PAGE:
Asthma and the Olympics: Air Quality May Be A Major Obstacle

James Thompson, MD Health Pro
  • Olympic athletes go through years of training and physical conditioning in anticipation of competing against others that have the same goals: to bring home the gold medal. This year the summer Olympics in Beijing will present a few other challenges for its participants representing more than 200 nations. Heat, humidity and smog are expected to be at high levels throughout the games. Elite athletes know how to prepare for hot and humid weather conditions but some of them are worried about the impact of Beijing's air pollution on their performance.


    Which Olympians are at greatest risk?

    Poor air quality is bad for anyone engaged in several minutes to hours of rigorous physical activity because of the duration of the exposure to pollution, and the increased amount of deep breathing associated with intense exercise. Furthermore, extensive aerobic activity is usually associated with mouth breathing, which eliminates the filtering and conditioning activities of the nose. One in six Olympic athletes has exercise-induced asthma (EIA). High levels of smog will likely affect competitors that have EIA to a much greater degree. Imagine being able to overcome the challenges of exhausting workouts, detailed medication schedules and qualifying rounds of competition, only to fall victim to the choking and suffocating effect of smog.

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    What is smog?
    The word "smog" was first used over a century ago to describe the haze that was generated by the combination of factory smoke and fog (smoke + fog = smog). The atmosphere is made up of a complex mixture of natural gases essential to support life on earth. Air pollution is any chemical, physical or biologic agent that modifies the natural characteristics of the atmosphere (most often harmful to living organisms).


    The Air Quality Index (AQI) was created by the Environmental Protection Agency (EPA) to monitor the quality of air based on the measure of five major pollutants:


    1) Particulate matter: Tiny particles that include dust, dirt, soot, aerosols and chemicals.
    2) Ground level ozone: Potentially harmful ozone formed by the sun's rays reacting with gas emissions from vehicles, factories and power plants. Ground level ozone accounts for more than 80% of urban smog.
    3) Carbon Monoxide: The main sources are motor vehicles and some factories.
    4) Sulfur oxides: Associated with the combustion of coal and oil.
    5) Nitrogen oxides: Gas emissions from tailpipes and smoke stacks from power plants- a component of ground level ozone.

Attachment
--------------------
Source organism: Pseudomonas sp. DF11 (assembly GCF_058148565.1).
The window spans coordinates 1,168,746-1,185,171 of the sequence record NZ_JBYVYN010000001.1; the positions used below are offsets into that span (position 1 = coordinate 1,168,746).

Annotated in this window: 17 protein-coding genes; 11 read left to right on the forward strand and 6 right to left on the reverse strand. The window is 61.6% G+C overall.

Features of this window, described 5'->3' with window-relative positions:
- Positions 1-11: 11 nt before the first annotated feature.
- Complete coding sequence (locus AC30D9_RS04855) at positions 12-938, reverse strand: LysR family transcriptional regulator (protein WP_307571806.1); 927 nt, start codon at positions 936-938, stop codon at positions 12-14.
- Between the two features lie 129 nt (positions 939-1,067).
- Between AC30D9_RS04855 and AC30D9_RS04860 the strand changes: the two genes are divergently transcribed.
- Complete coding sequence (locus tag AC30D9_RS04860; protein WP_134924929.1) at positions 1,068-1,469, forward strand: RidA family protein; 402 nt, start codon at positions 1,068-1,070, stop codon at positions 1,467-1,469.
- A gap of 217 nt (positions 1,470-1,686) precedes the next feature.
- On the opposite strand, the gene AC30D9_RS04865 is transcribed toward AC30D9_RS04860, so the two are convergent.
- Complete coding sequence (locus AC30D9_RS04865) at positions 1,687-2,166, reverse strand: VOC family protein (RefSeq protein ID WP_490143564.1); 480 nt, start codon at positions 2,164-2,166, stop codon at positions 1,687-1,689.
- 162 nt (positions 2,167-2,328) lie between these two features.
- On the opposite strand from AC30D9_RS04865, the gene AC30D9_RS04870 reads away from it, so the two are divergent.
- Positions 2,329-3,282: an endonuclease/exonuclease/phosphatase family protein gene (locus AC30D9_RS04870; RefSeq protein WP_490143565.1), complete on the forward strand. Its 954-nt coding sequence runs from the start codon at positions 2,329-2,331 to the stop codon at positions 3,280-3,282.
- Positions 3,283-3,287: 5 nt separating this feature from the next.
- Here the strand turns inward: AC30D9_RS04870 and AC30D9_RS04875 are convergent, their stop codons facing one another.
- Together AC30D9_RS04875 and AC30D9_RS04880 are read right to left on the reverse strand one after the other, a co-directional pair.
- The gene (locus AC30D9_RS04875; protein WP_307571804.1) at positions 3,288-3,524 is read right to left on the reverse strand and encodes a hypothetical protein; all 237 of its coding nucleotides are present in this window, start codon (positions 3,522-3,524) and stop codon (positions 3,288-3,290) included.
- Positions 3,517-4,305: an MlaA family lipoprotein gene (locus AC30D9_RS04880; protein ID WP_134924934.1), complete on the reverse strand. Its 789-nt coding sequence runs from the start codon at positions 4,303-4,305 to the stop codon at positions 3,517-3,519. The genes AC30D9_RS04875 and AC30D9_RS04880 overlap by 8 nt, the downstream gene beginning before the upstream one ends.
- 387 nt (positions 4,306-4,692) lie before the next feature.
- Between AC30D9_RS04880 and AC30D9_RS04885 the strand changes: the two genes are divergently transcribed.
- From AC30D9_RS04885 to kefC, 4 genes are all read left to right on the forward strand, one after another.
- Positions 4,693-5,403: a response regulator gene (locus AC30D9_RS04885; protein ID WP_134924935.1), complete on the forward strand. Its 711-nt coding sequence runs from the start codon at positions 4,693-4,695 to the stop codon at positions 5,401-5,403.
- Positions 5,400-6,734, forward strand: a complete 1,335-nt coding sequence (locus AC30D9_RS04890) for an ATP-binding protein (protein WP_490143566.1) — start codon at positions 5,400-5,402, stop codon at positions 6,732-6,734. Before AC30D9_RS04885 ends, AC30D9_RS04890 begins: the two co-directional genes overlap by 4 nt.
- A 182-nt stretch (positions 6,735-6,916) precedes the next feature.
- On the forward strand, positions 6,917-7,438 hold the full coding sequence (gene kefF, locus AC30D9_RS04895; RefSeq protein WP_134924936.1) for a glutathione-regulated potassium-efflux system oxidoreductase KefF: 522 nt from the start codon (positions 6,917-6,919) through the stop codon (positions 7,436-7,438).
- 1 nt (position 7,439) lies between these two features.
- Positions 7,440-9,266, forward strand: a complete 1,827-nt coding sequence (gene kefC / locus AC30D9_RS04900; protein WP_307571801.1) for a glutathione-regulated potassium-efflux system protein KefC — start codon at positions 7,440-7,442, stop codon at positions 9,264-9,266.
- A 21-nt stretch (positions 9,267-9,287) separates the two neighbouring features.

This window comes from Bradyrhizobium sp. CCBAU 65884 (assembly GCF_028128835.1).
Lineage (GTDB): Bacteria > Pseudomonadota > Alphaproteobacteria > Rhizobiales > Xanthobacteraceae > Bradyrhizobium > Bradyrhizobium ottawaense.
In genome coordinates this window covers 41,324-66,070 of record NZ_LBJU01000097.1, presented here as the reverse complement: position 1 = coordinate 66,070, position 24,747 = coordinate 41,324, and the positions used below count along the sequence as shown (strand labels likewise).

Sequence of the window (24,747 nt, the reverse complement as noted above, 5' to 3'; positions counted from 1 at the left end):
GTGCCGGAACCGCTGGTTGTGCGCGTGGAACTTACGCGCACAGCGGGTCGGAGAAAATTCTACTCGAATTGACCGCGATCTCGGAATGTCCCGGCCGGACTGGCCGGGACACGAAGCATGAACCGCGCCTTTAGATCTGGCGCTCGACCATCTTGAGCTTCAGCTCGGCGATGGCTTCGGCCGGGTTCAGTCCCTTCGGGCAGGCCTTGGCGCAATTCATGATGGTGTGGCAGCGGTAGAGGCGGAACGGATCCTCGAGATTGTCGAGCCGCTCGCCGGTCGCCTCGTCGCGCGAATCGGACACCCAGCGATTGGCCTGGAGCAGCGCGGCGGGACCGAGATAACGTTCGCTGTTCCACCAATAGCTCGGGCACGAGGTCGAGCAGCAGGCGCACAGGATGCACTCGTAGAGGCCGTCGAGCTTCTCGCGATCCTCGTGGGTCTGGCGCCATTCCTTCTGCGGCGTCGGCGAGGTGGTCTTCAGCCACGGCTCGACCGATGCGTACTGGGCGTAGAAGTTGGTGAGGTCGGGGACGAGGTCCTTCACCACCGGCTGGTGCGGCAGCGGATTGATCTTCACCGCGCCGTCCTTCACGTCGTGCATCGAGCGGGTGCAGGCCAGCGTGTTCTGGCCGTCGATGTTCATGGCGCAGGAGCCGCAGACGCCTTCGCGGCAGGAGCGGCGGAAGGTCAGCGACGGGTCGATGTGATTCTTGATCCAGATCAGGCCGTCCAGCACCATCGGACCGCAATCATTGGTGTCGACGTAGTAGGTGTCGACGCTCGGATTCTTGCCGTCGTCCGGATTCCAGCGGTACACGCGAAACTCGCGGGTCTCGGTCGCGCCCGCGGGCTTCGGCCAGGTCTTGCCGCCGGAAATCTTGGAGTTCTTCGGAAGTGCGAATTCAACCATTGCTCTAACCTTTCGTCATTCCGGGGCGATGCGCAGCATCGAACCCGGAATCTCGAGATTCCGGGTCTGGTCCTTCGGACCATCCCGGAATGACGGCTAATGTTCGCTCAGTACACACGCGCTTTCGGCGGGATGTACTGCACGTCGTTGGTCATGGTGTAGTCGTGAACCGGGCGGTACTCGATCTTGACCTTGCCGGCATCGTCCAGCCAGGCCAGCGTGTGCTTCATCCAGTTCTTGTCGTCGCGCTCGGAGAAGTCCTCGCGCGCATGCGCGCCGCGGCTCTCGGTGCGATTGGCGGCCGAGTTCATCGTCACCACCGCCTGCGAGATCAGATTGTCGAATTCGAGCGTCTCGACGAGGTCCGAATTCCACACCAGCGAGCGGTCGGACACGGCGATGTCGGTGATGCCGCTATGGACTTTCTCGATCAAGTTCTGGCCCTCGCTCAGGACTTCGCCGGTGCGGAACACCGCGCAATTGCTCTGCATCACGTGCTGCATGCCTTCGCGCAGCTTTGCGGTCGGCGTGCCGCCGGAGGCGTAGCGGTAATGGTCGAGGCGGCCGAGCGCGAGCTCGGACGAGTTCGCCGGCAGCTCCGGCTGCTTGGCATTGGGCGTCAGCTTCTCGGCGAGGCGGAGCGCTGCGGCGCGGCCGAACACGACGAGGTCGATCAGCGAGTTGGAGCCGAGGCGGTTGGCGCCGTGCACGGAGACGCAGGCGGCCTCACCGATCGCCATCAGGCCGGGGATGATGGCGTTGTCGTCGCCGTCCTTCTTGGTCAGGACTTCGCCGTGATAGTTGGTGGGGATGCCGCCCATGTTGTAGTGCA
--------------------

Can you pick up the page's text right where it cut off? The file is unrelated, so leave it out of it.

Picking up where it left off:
Air quality varies from one day to the next and even throughout the day. The AQI is reported in over 700 counties across America. Cities that have more than 350,000 residents must report the index for public review daily. Check AirNow.gov to find the AQI for your area.

     


    What is being done to protect the athletes in Beijing this summer?
    China has spent billions of dollars to re-route traffic, shut down and relocate factories close to the games, and increase roof top gardens (to further reduce air pollution). Meteorologists in China have gone as far as "cloud seeding" to produce rain in order to wash the air of harmful pollutants.


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    It should help, but athletes with lung conditions such as asthma must still be careful.


    Concerned about air quality in your outdoor environment?
    Here are five recommendations:


    1) Learn more about air quality and follow the AQI in your area. Here is an excellent site that provides index ranges and explanations (click on this link).


    2) Exercise indoors in air conditioned places during hot summer months when the AQI is high. The worst time of day to exercise outdoors when the AQI is high is early to late afternoon.


    3) If you must exercise or train outdoors when air quality is bad, consider modifying your routine. For example, do a fast-paced walk instead of running (this may reduce deep inhalation of pollutants) and shorten your workout time.


    4) Avoid running or exercising near or along streets and freeways. Parks or preserves would be more desirable for these activities.


    5) Monitor overall control of your asthma in between workouts to avoid having an increased risk of exercise-induced asthma.


    It's too bad that the delightful days of summer come with so many allergic (pollens, mold spores) and non-allergic outdoor triggers. The Olympians will persevere with appropriate adjustments and preparation. So can you!

     


    See also:

    Pollution will be challenge for Beijing Olympians


    Exercise Induced Asthma Is Just Another Challenge to Overcome

Published On: August 06, 2008